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Need to Know: Around Redskins Park—How pass happy is Jay Gruden?

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Need to Know: Around Redskins Park—How pass happy is Jay Gruden?

Here is what you need to know on this Thursday, September 15, three days before the Washington Redskins host the Dallas Cowboys.

Timeline

Today's schedule: Practice 1 p.m.; Jay Gruden and Joe Barry news conferences and player availability after practice approx. 3 p.m.

Days until: Browns @ Redskins 17; Redskins @ Ravens 24; Eagles @ Redskins 31

From around Redskins 

—The Redskins are largely in good health. Two players, OT Morgan Moses (knee) and DL Chris Baker (elbow/rib), were limited in practice; the other 51 were full go. The current expectation is that Baker and Moses will start against the Cowboys. They have a few bumps and bruises but they are in much better shape than they were last year. The Redskins need to take advantage of their good health and playing the softer spot in their schedule. They don’t play a team that made the playoffs in 2015 until they go to London the play the Bengals in Week 8 on October 30.

—The Redskins are not interested in former Saints running back C. J. Spiller and an acquisition of any other  veteran running back does not appear to be imminent. It seems that the plan is to be patient with Matt Jones before exploring other options. And Rob Kelley should get some touches when the total of carries gets closer to 20 than to 11.

—While we on the topic, can we dispense with the notion that Jay Gruden is overly pass happy and doesn’t like to run the ball. Last year the Redskins ran 429 times. That was more than the NFL average per team of 421 attempts. In 2014 the Redskins were below average in rushing attempt with 401 compared to the average of 428. But the Redskins were a 4-12 team and had to play from behind a lot. Of the 20 teams with more rushing attempts than them in 2014 only two had double-digit losses. I think that last year it was more legitimate to say that he ran too often, given how ineffective the rushing game was. If there are a few more 12-attempt games over the next month or so we can revisit this. For now, the facts don't back up the pass-happy Gruden myth.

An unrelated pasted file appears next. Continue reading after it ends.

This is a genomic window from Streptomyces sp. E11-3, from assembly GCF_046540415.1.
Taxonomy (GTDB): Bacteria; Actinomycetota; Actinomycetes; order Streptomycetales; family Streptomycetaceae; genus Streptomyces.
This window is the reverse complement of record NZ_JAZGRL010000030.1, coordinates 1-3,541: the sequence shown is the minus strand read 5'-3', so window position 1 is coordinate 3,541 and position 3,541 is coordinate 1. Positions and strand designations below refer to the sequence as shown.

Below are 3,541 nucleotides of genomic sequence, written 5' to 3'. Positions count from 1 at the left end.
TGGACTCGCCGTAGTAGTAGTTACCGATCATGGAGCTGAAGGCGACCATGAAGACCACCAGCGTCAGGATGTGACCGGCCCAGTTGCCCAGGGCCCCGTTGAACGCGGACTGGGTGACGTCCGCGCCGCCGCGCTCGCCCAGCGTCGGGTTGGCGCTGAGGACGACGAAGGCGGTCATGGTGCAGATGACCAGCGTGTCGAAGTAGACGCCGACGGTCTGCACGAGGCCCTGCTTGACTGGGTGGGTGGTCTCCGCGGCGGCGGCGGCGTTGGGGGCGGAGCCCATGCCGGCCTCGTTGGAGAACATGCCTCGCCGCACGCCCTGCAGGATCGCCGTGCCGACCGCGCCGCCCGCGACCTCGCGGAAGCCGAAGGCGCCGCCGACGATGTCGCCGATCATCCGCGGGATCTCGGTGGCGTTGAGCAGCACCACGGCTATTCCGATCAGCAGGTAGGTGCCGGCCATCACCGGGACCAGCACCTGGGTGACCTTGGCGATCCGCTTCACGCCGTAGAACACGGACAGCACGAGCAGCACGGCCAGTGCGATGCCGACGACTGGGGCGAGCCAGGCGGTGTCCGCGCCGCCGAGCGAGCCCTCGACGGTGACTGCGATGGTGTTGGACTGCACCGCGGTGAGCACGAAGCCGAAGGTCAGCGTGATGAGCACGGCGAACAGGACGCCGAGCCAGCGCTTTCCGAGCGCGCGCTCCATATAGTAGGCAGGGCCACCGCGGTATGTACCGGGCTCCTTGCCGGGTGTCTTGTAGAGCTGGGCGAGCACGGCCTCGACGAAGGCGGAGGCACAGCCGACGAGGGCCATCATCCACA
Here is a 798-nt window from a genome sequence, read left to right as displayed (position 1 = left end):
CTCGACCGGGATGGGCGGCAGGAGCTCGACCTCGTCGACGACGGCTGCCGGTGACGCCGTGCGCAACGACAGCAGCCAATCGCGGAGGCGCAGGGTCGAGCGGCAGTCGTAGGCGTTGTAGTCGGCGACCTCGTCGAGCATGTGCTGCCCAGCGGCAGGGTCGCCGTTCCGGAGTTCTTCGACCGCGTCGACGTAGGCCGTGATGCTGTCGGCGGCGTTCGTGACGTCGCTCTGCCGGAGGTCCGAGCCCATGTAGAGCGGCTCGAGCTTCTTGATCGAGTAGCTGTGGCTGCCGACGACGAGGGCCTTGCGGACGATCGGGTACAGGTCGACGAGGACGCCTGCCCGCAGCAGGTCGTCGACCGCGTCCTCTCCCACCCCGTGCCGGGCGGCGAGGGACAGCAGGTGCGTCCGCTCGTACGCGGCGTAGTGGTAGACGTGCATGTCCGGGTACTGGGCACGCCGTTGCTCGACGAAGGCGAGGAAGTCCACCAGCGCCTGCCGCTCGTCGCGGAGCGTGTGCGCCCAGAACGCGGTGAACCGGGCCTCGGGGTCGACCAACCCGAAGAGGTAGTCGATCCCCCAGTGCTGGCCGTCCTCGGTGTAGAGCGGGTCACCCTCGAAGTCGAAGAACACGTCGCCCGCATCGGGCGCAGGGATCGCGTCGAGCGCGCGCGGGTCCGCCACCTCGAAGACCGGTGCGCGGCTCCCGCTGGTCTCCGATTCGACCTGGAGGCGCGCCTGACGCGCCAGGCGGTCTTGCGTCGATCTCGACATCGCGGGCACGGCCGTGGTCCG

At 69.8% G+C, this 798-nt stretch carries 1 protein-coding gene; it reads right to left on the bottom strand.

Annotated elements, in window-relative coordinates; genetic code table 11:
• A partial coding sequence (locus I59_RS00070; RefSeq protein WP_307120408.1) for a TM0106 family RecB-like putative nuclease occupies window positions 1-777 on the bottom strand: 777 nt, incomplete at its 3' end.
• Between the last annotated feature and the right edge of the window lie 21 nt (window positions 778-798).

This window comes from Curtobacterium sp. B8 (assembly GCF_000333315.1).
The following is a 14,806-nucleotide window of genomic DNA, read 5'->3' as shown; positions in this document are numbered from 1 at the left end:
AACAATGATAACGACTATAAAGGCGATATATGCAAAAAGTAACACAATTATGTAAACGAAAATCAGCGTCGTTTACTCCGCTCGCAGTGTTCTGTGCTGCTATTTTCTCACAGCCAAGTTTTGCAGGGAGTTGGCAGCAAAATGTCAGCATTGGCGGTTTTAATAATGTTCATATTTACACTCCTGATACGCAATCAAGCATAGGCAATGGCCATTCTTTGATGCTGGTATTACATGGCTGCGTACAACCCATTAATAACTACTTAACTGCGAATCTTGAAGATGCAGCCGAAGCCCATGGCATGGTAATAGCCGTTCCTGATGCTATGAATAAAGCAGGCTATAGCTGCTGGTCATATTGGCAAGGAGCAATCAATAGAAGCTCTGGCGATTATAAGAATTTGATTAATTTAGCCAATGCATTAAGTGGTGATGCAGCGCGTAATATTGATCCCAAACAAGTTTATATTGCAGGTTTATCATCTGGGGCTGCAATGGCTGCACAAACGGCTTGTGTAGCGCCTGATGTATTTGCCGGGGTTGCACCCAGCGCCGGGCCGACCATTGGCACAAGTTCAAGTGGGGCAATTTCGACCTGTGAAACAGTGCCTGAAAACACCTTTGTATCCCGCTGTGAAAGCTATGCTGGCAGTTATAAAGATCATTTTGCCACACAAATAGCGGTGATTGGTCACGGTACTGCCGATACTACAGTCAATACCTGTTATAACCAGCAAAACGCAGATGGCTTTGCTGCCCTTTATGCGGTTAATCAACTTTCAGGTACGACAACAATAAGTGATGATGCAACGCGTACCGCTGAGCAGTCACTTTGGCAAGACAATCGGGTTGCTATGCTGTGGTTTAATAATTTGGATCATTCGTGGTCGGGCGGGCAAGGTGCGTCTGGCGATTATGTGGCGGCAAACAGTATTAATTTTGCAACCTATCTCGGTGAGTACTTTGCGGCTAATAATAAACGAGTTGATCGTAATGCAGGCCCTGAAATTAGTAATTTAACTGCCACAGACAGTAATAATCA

—Josh Norman didn’t seem to be too concerned about there not being much film out there on Cowboys rookie quarterback Dak Prescott for the Redskins to study. “I don't know, man, just go out there and play ball,” he said. You can only control what you can control.

—Some players pay no attention to stats. Kirk Cousins is not one of those players. “I always like to look at third down and red zone as two important ones,” he said. “You know, if you’re over 50 percent in both of those, you’re going to be near the top of the league, in a better position that most teams, so that’s something we’re always going to look at. And there are others – first down efficiency, yards per play, that kind of a thing – that you look at, that you can kind of measure yourself to see are we achieving the goals that are necessary that lead to wins, traditionally and typically.”